Stripping Citizenship Unconstitutional, Unnecessary
Washington, DC Human Rights First today decried proposed legislation that would strip United States citizens of their citizenship for "providing material support or resources to a foreign terrorist organization" or "engaging in, or purposefully and materially supporting, hostilities against the United States" or any of its allies. The group stated that the legislation, introduced by Senators Joseph Lieberman and Scott Brown and Congressmen Jason Altmire and Charlie Dent, is unconstitutional and unnecessary. It would undermine carefully constructed checks on government officials' power that protect our country's freedoms.
"This proposed knee-jerk reaction bill ignores the mandates of the U.S. Constitution and the Supreme Court's decisions interpreting the 14th Amendment's citizenship clause which set severe limits on the government's power to revoke citizenship. It also attempts to punish and render stateless individuals who have not been convicted of any crime, which violates both the U.S. Constitution and international human rights law. Fear is never an excuse to give government this kind of unchecked power," said Human Rights First's Daphne Eviatar.
Eviatar continued, "This bill reeks of political posturing, not protecting America's national security. It is a desperate attempt to go around the constitution and push these cases into the ineffective and legally questionable military commission system. They are not fooling anyone."
Human Rights First noted that the Supreme Court has ruled repeatedly and unequivocally that Congress does not have the power to strip any American of citizenship unless that individual has voluntarily relinquished his citizenship. Even committing the most heinous crimes does not automatically strip an American of his citizenship. As the Supreme Court said in Vance v. Terrazas, "In the last analysis, expatriation depends on the will of the citizen, rather than on the will of Congress and its assessment of his conduct." Under the U.S. Constitution, the government must prove that the individual intended to relinquish his citizenship as well.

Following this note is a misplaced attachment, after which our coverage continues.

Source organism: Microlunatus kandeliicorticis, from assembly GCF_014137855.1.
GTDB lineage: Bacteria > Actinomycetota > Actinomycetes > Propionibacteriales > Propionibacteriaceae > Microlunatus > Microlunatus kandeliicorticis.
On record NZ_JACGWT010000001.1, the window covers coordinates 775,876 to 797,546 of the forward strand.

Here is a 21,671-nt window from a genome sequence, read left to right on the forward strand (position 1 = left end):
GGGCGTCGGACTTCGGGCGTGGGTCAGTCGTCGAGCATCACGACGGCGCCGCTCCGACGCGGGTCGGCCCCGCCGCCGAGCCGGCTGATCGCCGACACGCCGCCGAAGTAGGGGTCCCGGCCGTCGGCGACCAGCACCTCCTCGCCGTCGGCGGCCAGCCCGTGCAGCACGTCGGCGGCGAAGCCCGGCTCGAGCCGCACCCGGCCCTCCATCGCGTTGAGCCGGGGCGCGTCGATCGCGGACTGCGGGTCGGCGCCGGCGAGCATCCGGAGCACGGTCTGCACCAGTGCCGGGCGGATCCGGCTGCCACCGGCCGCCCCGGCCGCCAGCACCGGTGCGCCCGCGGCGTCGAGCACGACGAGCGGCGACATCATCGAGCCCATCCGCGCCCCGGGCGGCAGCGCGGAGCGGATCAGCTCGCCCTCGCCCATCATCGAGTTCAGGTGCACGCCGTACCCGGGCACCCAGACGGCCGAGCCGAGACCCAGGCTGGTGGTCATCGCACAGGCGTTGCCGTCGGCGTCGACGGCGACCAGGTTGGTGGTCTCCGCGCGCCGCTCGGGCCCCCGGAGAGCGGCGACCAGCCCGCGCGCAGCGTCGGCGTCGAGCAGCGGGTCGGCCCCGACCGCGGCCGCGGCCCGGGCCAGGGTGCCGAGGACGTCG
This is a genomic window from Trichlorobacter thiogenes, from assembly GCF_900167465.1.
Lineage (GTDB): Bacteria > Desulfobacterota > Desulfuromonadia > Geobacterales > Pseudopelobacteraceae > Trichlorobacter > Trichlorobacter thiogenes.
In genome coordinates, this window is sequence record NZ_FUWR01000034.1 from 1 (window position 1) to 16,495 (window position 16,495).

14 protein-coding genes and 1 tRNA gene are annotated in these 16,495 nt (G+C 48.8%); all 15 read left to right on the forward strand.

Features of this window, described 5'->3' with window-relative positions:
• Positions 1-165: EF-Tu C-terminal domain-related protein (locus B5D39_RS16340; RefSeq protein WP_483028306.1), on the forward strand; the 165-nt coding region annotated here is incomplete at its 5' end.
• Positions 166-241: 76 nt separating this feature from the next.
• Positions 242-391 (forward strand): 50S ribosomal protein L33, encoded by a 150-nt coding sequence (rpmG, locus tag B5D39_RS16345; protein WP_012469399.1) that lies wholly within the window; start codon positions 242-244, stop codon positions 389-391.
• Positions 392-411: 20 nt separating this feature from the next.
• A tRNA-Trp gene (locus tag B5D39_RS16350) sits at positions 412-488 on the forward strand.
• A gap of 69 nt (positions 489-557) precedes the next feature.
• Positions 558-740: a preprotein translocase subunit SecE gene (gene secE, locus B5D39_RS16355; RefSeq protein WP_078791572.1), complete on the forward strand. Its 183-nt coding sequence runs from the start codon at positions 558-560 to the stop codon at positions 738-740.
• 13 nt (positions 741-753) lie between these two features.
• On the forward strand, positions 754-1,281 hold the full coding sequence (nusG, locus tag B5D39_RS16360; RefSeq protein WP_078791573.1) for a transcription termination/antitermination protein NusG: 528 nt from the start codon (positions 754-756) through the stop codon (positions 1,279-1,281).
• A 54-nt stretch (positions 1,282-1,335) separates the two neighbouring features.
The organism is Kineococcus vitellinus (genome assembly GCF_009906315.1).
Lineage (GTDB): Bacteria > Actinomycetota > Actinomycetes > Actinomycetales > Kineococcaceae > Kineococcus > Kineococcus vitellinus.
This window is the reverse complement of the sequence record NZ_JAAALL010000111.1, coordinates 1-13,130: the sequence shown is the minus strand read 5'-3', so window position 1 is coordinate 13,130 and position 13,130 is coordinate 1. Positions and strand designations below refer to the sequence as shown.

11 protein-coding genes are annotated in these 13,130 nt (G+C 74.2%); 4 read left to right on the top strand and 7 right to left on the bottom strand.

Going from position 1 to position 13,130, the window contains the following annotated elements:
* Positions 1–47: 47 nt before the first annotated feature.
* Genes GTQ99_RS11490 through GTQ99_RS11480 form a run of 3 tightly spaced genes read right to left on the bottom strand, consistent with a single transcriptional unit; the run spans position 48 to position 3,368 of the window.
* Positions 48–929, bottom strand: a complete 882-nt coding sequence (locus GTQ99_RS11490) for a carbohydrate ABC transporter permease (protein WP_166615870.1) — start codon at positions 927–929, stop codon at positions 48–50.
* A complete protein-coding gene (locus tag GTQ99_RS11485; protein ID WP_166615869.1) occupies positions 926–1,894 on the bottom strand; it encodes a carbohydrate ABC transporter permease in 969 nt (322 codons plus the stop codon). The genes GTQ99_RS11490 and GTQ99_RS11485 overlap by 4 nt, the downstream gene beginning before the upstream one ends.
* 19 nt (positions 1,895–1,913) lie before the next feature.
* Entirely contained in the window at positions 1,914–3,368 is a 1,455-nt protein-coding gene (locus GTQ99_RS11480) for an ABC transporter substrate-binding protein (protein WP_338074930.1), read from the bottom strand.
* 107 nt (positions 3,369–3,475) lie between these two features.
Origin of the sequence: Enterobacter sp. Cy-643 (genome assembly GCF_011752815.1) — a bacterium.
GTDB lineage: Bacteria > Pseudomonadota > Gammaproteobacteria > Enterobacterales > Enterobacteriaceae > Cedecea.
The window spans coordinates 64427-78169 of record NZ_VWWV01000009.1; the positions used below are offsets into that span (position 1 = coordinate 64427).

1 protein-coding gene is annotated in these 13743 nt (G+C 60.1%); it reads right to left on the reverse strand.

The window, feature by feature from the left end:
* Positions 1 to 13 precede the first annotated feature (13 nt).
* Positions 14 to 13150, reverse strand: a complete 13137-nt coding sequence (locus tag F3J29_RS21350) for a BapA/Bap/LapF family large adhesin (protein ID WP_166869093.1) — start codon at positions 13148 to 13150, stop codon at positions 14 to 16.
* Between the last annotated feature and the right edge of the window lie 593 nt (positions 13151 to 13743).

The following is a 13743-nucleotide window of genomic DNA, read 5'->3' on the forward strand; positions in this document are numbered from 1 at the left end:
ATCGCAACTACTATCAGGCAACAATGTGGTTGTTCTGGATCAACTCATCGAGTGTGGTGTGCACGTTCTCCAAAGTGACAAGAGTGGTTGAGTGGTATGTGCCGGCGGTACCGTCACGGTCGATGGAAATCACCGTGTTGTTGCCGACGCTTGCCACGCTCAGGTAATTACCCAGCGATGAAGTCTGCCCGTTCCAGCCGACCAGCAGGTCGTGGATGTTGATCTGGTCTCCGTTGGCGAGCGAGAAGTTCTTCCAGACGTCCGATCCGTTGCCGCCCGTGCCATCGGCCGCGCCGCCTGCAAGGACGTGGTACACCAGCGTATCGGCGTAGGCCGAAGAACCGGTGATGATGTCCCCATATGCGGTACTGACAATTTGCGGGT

The Terrorist Expatriation Act proposed by Senators Lieberman and Brown and Congressmen Jason Altmire and Charlie Dent purports to allow the State Department to revoke citizenship based on a preponderance of the evidence, a much lighter burden than is required to secure a criminal conviction. The legislation is not only out of step with American law, but it also implicates the Universal Declaration of Human Rights which provides that "everyone has the right to a nationality" and that one's citizenship may not be stripped arbitrarily.
"There are serious consequences that result from revoking someone's citizenship. The Supreme Court has said that the matter is 'no light trifle to be jeopardized any moment Congress decides to do so' and that doing so 'means that a man is left without the protection of citizenship in any country in the world.' No member of Congress has the right or ability to undermine that kind of legal precedent," Eviatar concluded.